opinion on personal work vs. paid session images

IndieNYC

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Hi,
Sometimes during a very cut & dry portrait or candid session with clients I take some photos that I would like to keep for exhibit or my website/etc. I don't necessarily think the client will even want these photos because they are more "edgy", but I feel like because it's good work and they paid for a session they should see it. What is your opinion on holding these back from the client (not putting them in the proof gallery/package)? What if the client sees it at an exhibit or on my website?
 

cgipson1

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I never showed my clients every shot I took, but I never displayed an image they didn't approve either. I gave them the best of the lot... and I only displayed the best of the lot. I would think some clients would get very upset if you were displaying images they never saw. Although it could be covered by contract, it could still be a real stinker.. if the client wanted to push it. If you shot it during a paid session.. it is not "personal" unless the client has agreed to that... it is still paid session work.
 
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IndieNYC

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Yes, I do all the things you wrote about in the beginning of your reply and I understand what you are saying about giving them the best work, even if some of the shots are vanguard and not what they are into?

Thank you.
 

cgipson1

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Yes, I do all the things you wrote about in the beginning of your reply and I understand what you are saying about giving them the best work, even if some of the shots are vanguard and not what they are into?

Thank you.

As long as they are aware of them, and give approval to display... no issue.
 

Gavjenks

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As for showing the client images, I don't think you should generally be showing them all images anyway, so that's a pretty easy solution. Why would clients even want to see every image? It's overwhelming for them, most look the same, they have no reason to care about blurry ones, etc. And it makes you seem less skilled when they realize how many are indeed blurry or weirdly exposed, etc. Even though you may have been doing everything right (e.g. maybe you are exposure bracketing on purpose and know that many will be off).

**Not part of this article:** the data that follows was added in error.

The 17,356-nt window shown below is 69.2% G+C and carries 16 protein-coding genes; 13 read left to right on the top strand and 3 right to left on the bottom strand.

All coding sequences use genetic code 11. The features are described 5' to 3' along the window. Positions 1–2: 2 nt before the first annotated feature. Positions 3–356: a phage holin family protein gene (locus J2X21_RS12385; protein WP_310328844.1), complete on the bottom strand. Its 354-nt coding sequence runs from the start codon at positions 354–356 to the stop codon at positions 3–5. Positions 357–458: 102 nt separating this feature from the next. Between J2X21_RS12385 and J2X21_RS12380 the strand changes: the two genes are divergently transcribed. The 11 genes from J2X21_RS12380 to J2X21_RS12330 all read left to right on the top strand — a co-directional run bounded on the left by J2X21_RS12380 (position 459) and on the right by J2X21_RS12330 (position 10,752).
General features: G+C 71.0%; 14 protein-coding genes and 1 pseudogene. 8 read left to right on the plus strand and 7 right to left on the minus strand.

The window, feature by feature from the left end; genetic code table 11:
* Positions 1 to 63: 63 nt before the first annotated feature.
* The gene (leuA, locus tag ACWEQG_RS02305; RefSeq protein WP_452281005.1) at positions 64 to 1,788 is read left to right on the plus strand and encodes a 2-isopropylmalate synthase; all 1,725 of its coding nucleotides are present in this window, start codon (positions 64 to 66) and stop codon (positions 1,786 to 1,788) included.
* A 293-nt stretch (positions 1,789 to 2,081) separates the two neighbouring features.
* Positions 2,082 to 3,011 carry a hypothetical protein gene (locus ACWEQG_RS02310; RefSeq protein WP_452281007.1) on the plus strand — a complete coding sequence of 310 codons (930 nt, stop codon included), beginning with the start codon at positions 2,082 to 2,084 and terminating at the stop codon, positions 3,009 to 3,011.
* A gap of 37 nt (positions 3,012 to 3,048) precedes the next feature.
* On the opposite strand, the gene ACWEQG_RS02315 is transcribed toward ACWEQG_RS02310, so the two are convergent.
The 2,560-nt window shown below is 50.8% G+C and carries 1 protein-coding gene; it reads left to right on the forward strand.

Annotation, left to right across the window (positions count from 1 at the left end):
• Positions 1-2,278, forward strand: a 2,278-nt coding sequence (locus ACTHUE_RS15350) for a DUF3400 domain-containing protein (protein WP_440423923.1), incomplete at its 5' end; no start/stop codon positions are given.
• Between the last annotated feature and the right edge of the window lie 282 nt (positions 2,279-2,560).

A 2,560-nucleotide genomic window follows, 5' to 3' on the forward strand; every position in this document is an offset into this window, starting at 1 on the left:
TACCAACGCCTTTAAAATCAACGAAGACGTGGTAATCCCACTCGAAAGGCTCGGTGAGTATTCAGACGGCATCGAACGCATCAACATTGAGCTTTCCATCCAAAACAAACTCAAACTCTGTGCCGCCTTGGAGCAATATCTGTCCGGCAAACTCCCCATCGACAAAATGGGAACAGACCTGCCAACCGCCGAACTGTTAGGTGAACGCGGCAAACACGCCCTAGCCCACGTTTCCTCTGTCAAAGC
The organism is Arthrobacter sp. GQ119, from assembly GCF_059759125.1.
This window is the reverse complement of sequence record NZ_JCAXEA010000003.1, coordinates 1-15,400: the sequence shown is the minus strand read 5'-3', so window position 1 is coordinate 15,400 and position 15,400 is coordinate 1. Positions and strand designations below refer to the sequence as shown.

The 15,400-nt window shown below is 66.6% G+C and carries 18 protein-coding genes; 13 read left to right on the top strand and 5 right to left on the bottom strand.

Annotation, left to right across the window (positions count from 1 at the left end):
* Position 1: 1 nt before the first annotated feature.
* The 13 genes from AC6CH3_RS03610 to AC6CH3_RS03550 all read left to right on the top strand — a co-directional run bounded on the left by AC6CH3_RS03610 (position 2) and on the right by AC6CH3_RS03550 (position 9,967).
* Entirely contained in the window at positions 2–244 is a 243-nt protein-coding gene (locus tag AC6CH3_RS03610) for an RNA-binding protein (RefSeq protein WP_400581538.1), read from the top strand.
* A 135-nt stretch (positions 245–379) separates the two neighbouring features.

And if you don't agree to show them ALL your photos in the first place, then your issue is a non-issue... unless the photos are edgy ENOUGH that they may be pushing the limits of whatever your contract terms would be for the rest of the photos.

In which case you have two options:
1) Use a single contract that covers the broadest usage of the most sensitive photos (i.e. everything/worst case scenario, and overkill for the normal photos) you plan on shooting. With the assurance that you'll respect their wishes about what their boundaries are for different actual usages of different photos verbally. Do this if you can get away with convincing them to sign it, without making the model uncomfortable or annoyed/angry/dissatisfied. It's simplest, and it covers your ass the best.

2) If the model is unwilling to do the shoot with an umbrella contract, then its trickier. For example, if you were doing a nude shoot, some photos might be carefully posed to be tasteful and will be used for advertising or something, whereas others might be more explicit and used for a more restrictive fine art gallery or whatever only.

The safest thing to do in such a situation is to just do all of one kind of photo first, then the second kind, to make it absolutely clear and obvious. Just treat as two separate shoots, and use separate releases if relevant.

But sometimes that may be inefficient, especially with complicated sets or wardrobe or lighting changes happening where you may want both types of shot per setup. In such a situation, even if the model is aware of the different usages ahead of time and okay with both, they may not want to sign a contract that just says advertising is okay for everything and take your verbal word for it that you'll make the appropriate decisions yourself.

You could get around this by having two contracts, or two sections in the contract, with the different terms of usage, show the model both ahead of time and explain, and then clearly verbally indicate during the shoot whenever you are switching from one type of photo to another, allowing the model the opportunity to ask questions, monitor their own posing as may be appropriate, etc. Maybe even audio record (with notification) in case there are squabbles later.

But really, 95% of the time, you can and should avoid any such thing, and try to only do blocks of photos in a row that all fall under one set of terms.